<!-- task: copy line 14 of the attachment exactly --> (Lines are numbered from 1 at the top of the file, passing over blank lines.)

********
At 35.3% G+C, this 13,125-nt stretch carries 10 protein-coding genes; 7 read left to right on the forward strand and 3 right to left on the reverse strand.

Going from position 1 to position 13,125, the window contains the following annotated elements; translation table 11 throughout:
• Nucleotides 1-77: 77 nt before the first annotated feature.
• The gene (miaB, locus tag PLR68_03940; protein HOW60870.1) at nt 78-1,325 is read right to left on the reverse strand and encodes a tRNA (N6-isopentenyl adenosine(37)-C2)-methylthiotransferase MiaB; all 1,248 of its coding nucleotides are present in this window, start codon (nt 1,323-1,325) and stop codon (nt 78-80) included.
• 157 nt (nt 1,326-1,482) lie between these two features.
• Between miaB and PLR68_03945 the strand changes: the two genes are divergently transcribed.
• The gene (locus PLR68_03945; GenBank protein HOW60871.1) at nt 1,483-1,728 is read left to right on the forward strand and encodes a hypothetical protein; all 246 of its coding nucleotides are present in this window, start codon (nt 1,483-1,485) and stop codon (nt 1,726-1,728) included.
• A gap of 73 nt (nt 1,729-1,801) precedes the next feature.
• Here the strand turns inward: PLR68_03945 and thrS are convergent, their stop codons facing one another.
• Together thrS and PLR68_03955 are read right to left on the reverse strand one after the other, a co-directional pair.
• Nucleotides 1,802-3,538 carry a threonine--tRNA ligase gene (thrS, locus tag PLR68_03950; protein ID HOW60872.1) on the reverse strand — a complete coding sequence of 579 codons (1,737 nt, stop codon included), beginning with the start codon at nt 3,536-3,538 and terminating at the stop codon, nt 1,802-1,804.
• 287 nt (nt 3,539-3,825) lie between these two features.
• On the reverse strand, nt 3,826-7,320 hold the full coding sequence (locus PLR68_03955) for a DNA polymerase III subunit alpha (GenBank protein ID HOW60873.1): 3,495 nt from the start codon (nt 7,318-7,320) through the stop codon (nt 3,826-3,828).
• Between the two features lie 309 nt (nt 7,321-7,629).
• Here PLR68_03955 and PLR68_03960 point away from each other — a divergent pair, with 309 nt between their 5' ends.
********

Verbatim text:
• Between the two features lie 309 nt (nt 7,321-7,629).